Libby: We met in person only a handful of times, but the conversations were usually pretty dense with corrective criticism and next steps moving forward, which we both mutually arrived at. Edwige helped me take a step back to figure out what my ideal client looked like and how to attract that type of client whose views aligned with my own. This was a bigger hurdle than anticipated but once I arrived there everything kind of clicked for me.

Edwige: Libby was extremely receptive to my long winded, far reaching monologues. I was grateful to have been paired up with a mentee who had so many things in place already. I felt like she needed to hone in on her client management and the visual brand of her freelance business.

Libby: Edwige gave me the task of making myself a personalized moodboard, something I had never thought to do but ended up really enjoying the process. I learned a lot about myself and how to portray myself to potential clients. From this I strengthened my online presence as well as my social media accounts and found my personal brand falling into place. I applied this brand to materials I would send clients (i.e. a proposal, resume, and sample cover letter for potential employers). As the mentorship came to a close I had surprisingly checked off every goal on my list. I ended up sending said cover letter to a design firm based in Nashville, TN, booking a trip to Paris, France, and just recently sent out my first branded proposal to a client.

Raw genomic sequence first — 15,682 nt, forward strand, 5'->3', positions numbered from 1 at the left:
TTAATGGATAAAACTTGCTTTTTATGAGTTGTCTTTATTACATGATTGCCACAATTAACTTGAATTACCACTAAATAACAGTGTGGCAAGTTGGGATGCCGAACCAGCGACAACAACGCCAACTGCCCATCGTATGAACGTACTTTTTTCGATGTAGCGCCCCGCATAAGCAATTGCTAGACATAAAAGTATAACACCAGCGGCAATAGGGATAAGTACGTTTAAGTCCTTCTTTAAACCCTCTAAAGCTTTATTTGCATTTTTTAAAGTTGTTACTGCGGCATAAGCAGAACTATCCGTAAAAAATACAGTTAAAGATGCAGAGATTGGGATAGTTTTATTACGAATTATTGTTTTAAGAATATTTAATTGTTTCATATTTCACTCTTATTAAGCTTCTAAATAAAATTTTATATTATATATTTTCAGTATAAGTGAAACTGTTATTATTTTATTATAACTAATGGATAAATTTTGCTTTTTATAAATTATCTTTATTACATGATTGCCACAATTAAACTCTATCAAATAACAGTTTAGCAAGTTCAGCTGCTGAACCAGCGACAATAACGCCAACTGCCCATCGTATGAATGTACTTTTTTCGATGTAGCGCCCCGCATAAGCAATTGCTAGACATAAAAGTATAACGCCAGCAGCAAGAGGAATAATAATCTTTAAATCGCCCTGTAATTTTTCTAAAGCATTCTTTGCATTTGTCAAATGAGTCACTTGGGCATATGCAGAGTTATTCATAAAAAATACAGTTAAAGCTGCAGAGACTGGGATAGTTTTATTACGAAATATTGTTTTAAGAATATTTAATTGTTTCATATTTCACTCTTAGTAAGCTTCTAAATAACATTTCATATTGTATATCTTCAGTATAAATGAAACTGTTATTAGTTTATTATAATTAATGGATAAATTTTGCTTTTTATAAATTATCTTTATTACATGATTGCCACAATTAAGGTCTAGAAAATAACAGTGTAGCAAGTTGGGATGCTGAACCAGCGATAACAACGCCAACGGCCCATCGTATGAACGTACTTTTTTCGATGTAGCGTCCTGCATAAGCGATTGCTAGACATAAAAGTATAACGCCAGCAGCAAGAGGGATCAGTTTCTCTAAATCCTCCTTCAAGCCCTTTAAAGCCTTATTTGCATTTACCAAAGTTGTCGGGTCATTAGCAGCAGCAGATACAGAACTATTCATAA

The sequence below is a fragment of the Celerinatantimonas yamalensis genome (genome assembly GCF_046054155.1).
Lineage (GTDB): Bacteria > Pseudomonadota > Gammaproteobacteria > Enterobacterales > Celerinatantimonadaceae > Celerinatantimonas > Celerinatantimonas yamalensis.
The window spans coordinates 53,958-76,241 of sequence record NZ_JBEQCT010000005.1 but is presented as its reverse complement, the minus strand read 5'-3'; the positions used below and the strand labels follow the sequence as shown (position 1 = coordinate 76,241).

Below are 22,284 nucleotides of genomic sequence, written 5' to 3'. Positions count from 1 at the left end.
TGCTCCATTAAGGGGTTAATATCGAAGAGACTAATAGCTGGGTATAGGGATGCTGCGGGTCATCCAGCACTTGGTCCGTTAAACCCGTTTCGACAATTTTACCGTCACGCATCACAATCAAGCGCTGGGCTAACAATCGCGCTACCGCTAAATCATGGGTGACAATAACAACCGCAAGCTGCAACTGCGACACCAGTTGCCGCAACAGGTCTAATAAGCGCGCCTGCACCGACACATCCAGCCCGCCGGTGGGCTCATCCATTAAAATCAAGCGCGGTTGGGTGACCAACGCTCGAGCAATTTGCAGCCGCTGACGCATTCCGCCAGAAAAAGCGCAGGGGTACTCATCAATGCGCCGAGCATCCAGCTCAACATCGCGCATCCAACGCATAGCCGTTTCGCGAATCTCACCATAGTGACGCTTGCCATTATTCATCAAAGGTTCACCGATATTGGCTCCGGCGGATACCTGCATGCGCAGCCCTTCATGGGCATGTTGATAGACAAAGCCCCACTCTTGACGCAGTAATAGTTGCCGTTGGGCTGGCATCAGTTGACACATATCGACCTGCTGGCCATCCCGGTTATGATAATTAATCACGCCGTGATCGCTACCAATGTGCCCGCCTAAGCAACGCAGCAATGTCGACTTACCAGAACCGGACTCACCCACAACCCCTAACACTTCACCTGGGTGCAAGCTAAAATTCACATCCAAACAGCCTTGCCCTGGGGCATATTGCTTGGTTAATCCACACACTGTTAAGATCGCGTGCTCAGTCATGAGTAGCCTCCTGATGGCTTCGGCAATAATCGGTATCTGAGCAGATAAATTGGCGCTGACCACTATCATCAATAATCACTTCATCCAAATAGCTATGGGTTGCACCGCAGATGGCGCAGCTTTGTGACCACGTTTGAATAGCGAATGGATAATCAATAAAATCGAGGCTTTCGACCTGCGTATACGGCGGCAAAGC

I would say to go into this experience with no expectations. Don’t assume the role of being a student either. For us, the startup was a little slow going but once we got momentum things just kind of took off. As with any experience, you get what you put into it. This mentorship was without a doubt beneficial for me. Otherwise I’d probably be in a very similar place. I left feeling more put together and ready to take on larger things. I’m very grateful for having Edwige as a mentor, and now friend. We’ve agreed to stay in contact long after this mentorship.

Edwige: Again, I was not shocked that Libby accomplished her short term goals by the end of our time together. Although, I tried to plant a few seeds regarding travel and larger life goals , it was because Libby was motivated, self-directed and open-minded that she was able achieve that goals she had set for herself. I truly believe this experience was as successful, so rich and impactful because of Libby’s personality, professional, and drive. I was lucky to have had this time with her.

I would encourage both the mentee and mentor to go into this experience open-minded with the intention of getting to know a new colleague. I didn’t see Libby as a mentee but more as a colleague in the design community. She helped me just as much as I thought I was helping her. (She got me out of my house after 6pm on a couple weeknights!) I am excited to see where she goes in the future.

Libby Connolly is a designer at Perch
Edwige Charlot is an advocate, artist and Principal of Creative Approach Co.

Published July 8, 2017